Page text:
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Why Weight is a Poor Target for Wellness Programs

By Scott Dinwiddie, Senior Health & Productivity Specialist


Weight is a natural area of focus for workplace wellness programs. It ranks among the most urgent concerns that people have about their health, it’s easy to measure, and weight-loss contests tend to draw energized participation from employees. The underlying assumption is that with enough will power, personal responsibility, and the right behaviors, anyone can lose weight. However, research has revealed that view is overly simplistic, and efforts promoting weight loss that way frequently backfire, doing more harm than good.

Here are a few reasons why:


1) Weight is strongly influenced by genetics

We tend to see body size as a direct reflection of a person’s health habits, good or bad, but this isn’t always true. Genetics alone account for 70% of a person’s risk of developing obesity, and similarly 74% of thin people come from a family history of thinness. In a population of 1000 people living the exact same lifestyle, we would still expect to see significant variation in body size.


Therefore, a person’s weight doesn’t necessarily indicate anything about their health, motivation, or the quality of their habits. It’s possible to be quite healthy while occupying a bigger body, or unhealthy while occupying a thin one. This means that weight-based discrimination, an increasingly common problem throughout society, is both unscientific and unethical.


2) You can’t outrun a bad diet

The idea we can melt away our body fat through exercise seems like common sense, but scientists have been unable to support it with compelling evidence. This is due, in part, to the fact that most of the calories we consume are directed toward our resting metabolism, leaving just 10-30% that can be burned through exercise.


Plus, it takes a surprisingly large amount of exercise to burn a meaningful number of calories. For example, a 250 lb. man will burn just 3 calories climbing a flight of stairs, which is 92 fewer than he would consume eating a single apple. If the same man proceeds to climb another 30 flights, there’s a reasonable chance he’ll be hungrier and eat more later. The more calories we burn, the more we tend to eat, and there’s nothing inherently inappropriate about that.


3) Someone poisoned the waterhole

People are no less motivated to make healthy choices today than they were a few decades ago, before obesity rates started climbing explosively. This suggests that weight problems have been driven by social and environmental factors, one of which is almost certainly the overall health quality of the food supply. A frightening percentage of the most convenient, inexpensive foods available today have been carefully engineered to hijack our behavior at the expense of our health.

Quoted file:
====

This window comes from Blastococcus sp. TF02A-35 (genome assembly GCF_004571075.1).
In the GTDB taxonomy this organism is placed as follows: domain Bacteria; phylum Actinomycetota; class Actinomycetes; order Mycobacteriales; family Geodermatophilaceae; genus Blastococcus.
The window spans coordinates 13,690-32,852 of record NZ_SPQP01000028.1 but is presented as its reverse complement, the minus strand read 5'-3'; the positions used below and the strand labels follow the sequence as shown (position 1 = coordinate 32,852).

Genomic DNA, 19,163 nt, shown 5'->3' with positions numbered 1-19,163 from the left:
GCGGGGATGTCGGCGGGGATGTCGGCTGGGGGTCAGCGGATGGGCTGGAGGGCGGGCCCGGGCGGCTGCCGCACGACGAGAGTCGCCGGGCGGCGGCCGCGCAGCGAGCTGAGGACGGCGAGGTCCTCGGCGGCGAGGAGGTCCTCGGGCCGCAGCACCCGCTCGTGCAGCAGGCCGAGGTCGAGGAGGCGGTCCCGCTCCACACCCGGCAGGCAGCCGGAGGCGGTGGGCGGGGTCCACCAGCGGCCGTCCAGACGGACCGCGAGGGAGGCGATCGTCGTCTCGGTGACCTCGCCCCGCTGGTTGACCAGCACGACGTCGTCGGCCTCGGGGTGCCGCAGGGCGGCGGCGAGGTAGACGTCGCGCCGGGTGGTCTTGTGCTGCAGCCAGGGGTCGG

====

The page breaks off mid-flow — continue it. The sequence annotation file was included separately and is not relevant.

A 2015 study found that approximately 58% of the average American’s daily food intake is comprised of ultra-processed foods – industrial formulations which, in addition to being loaded with salt, sugar, oil, and fat, also include additives used to impact taste, texture, and other qualities. Unsurprisingly, studies are beginning to show a direct relationship between ultra-processed food consumption, weight gain, and poor health.

4) Weight-loss programs have poor long-term outcomes

If you’ve ever participated in a weight-loss program then you probably had the experience of losing some weight at first, only to find that keeping it off over the subsequent weeks and months was an entirely different challenge. Short term weight loss can be accomplished predictably and consistently by restricting calories to a certain level, but those restrictions are rarely sustainable. Almost inevitably, we run into a wall.


Complicating things further, our bodies often react to significant weight loss by adjusting our metabolic systems to encourage regaining the weight. Thus, 95% of weight loss program participants don’t come away with sustained, long term weight loss. Over the long term, they are more likely to end up heavier than when they started and may enter a “boomerang” cycle of constant weight gain and loss, creating a host of new health risks.


Ultimately, the evidence suggests that employers should avoid focusing on weight in favor of a more holistic conception of health and wellbeing. The benefits of a healthy lifestyle are available to people of all body shapes and sizes, and employees who want to lose weight will experience better outcomes if they feel safe and supported, rather than unfairly judged, by the workplace environment.



References:

https://www.health.harvard.edu/blog/important-health-problems-matter-2016091510267

https://academic.oup.com/ajcn/article/87/2/275/4633394/

Taubes, Gary. “Why We Get Fat”

https://www.vox.com/2016/5/18/11685254/metabolism-definition-booster-weight-loss

https://bmjopen.bmj.com/content/6/3/e009892

https://www.cell.com/cell-metabolism/pdf/S1550-4131(19)30248-7.pdf

https://www.ncbi.nlm.nih.gov/pubmed/27136388

https://www.hindawi.com/journals/jobe/2014/983495/

https://www.ncbi.nlm.nih.gov/pubmed/17133237

https://www.ncbi.nlm.nih.gov/pubmed/26180980

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